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The Ultimate Pre-College Checklist for High School Seniors

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This post was written by Sophia Richards, a senior at Mission Vista High School who will be attending Barnard College in the fall. It was originally published on The Prospect, a college admissions and high school/college lifestyles website. You can follow The Prospect on Facebook or Twitter.

Congrats, you've gotten into college! While you're sitting there eating cupcakes and online shopping for spirited pajama bottoms, it occurs to you: you've just committed to four years, and there's so much to do.

No matter how fanatic your emotional commitment, you need to put your (deposit) money where your mouth is. Thus, I present to you a comprehensive, digestible and loosely chronological checklist covering (most) of what you have to do before packing your bags for college.

1. ID/Password

Your college will most likely have given you some sort of student number with your application that can be used to create an ID and password permitting access to your student portal, through which you perform most of the tasks in this list.

2. Talk Financial Aid

Review the documents yourself, and then have one final conversation with your parents about exactly what the plan is in terms of financing your education, especially concerning what your personal responsibilities will be. Compose and submit an appeal to increase aid if timely and necessary.

3. Accept/Deny Offers of Admission

The exact process varies per school; some supply tangible forms to mail, while others have a specific location in their portal. Poke around the website to find it, and if that doesn't work, just google "accept/deny admission ______ college/university" and it's sure to come up. Let everyone know where you've ended up!

4. Pay Your Deposit

Usually ranging from $100-$400, this serves as financial confirmation of your commitment to a school.

5. Apply for Housing

You'll find this on your admitted students portal. Do some research about the coolest places to live, talk to current students about your options and submit your app as soon as possible to get the best spots! (Most freshman housing is first-come-first-serve.)

6. Find a Roommate

Pros about choosing your own roommate: you know them and feel like you'll be good together. Cons about choosing a roommate: it's reeeeally awkward if you're not. If you decide to look for one, most students scribble a little "about me" to post in their college's Facebook group, or, if they're lucky enough, a page specifically dedicated to the roommate search. Others turn to websites like Room Surf, ULoop or Roommate Connect.

7. Fall in Love with Your New School!

You're about to spend four years there, after all! Now's the time to spend hours on their site, college prowler, student blogs...memorizing the quirky traditions, fight songs and names of famous alumni. Start dreaming up your dorm, finding places to eat downtown, potential places of worship or recreation...You earned it!

8. Buy Stuff

You need a sweatshirt and at least eight t shirts and bedding and stationary and mugs and stuffed animals and license plate frames and pajamas and printed socks. So does your entire extended family.

9. Apply for Honors Programs, Scholarships, The Works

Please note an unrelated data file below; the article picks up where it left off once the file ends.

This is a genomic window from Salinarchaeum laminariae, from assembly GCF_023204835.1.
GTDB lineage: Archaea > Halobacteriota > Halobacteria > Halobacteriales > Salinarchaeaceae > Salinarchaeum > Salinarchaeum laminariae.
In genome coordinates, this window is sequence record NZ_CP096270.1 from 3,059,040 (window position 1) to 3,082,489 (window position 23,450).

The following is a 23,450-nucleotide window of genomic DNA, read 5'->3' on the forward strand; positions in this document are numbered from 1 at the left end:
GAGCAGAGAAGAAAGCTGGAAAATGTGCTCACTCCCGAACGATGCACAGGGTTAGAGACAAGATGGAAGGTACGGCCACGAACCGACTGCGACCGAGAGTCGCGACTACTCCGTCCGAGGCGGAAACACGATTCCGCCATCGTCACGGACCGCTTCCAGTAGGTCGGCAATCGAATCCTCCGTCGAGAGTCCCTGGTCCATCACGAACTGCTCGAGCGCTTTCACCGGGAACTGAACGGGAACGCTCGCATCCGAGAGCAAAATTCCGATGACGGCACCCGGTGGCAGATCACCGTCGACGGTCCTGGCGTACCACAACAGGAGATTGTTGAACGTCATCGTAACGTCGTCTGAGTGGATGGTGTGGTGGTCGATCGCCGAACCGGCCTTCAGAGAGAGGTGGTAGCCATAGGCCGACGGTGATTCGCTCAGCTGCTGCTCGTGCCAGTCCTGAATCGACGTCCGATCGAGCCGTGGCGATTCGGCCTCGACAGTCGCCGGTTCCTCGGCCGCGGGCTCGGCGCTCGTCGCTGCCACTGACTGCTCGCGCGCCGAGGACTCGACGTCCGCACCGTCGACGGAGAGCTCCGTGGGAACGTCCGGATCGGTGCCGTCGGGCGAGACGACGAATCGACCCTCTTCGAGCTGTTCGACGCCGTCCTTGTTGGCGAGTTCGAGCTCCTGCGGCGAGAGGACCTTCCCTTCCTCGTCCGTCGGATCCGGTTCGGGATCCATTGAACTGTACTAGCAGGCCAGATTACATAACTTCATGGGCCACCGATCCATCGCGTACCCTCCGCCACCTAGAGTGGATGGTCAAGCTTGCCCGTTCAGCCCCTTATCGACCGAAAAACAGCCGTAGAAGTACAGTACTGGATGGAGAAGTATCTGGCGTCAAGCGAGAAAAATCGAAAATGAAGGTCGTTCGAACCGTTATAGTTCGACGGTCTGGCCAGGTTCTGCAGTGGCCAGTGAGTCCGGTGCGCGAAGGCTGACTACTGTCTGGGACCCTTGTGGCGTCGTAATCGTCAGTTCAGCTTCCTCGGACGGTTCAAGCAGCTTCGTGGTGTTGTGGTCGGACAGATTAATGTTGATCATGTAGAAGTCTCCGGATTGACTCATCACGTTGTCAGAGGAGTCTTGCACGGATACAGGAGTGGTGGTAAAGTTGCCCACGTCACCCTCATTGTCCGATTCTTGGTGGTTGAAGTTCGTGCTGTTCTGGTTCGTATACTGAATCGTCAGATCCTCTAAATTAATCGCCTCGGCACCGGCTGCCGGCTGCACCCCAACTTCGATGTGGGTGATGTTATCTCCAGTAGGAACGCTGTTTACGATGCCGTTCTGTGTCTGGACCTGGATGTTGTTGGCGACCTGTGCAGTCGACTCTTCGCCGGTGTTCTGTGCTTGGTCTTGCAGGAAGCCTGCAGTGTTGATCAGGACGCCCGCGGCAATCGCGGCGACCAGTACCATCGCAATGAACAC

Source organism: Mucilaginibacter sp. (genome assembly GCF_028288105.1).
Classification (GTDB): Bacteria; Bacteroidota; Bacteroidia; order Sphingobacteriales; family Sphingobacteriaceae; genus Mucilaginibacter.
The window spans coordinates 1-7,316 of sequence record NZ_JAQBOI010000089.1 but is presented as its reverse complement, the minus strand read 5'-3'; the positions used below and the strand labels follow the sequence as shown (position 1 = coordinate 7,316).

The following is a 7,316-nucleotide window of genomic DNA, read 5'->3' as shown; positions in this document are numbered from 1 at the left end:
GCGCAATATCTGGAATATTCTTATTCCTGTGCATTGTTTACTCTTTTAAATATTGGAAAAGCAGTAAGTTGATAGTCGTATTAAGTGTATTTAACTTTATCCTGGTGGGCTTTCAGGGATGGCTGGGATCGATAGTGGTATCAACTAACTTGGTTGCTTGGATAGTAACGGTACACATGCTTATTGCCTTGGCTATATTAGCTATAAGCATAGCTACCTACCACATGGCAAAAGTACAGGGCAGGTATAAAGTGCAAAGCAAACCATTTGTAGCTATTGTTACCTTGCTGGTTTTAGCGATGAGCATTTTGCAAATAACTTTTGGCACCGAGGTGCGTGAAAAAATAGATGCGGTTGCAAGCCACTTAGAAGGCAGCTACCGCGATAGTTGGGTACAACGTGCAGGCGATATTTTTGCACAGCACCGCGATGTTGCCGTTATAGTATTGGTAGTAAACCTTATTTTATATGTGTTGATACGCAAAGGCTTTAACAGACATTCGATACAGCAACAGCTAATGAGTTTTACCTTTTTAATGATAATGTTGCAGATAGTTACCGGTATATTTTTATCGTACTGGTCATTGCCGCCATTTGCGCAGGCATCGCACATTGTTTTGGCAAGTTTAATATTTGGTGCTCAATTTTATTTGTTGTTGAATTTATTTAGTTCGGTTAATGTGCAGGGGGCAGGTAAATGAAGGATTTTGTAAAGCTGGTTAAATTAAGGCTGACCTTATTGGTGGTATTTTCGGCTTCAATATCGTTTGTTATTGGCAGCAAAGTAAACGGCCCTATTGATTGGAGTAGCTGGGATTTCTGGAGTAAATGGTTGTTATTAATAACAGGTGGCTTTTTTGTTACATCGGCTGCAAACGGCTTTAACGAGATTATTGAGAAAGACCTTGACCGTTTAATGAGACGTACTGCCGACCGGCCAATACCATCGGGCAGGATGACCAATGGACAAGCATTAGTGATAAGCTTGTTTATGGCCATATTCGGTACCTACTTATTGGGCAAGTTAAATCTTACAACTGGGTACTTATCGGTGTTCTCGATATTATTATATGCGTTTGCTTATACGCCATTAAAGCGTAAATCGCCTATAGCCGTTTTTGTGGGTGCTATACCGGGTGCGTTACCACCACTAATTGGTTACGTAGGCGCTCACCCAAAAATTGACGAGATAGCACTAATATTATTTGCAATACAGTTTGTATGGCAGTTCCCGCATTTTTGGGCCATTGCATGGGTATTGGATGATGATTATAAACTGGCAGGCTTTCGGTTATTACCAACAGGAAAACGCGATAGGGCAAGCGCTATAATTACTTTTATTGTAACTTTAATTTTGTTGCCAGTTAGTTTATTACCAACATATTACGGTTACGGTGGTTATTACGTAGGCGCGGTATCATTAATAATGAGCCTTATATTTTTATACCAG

Now that you're officially admitted, you're eligible to apply for special programs (almost always an honors program), and scholarships for enrolled students. Check them out! A lot of other freshman aren't aware of the benefits of their new status so you'll have first choice and better chances.

10. Research Orientation Programs

Most schools offer a variety of orientation programs to help freshman acclimate to their new home. Take a look at the options provided by your university, and start on your applications for programs that require them.

11. Meet People

Admitted students weekends! Facebook pages! Friends of friends! Start threads, comb through the tumblr tags, start up late-night FB message-sessions. Even start up an admitted students event in your area! Ignore everything they told you about talking to strangers, give thanks for the digital age, and arrive on campus with a family already waiting.

12. Send Transcripts/Scores

As a general rule, don't get two or more C's, or any D's/F's. Don't embarrass yourself on your AP tests, earn your IB diploma and graduate with the perfect balance of pride and crushing apathy.

13. Apply for Student ID/Parking

You need your ID to do pretty much anything on campus. You need a parking pass to park on campus. Do both before setting foot on campus.

14. Submit Health Record

No, I don't have Cyclic Vomiting Syndrome.

15. Take Placement Tests

Most schools administer mandatory freshman placement tests that vary based on intended major. (Typically college-level writing, math diagnostic, foreign language, etc.) Check the site for info, take the tests and submit your scores on time.

16. Complete Safety Courses

Students are required to complete an alcohol education and prevention course before they begin their first year. This can be found on the school's website.

17. Enroll in Classes

Sit down with a course catalogue, a free afternoon, and full lists of graduation requirements for both your major and your college as a whole. Research a bit first, both online and by talking to current students/academic advisors, be patient and take risks.

Have a relaxing and joyful summer before your next big adventure!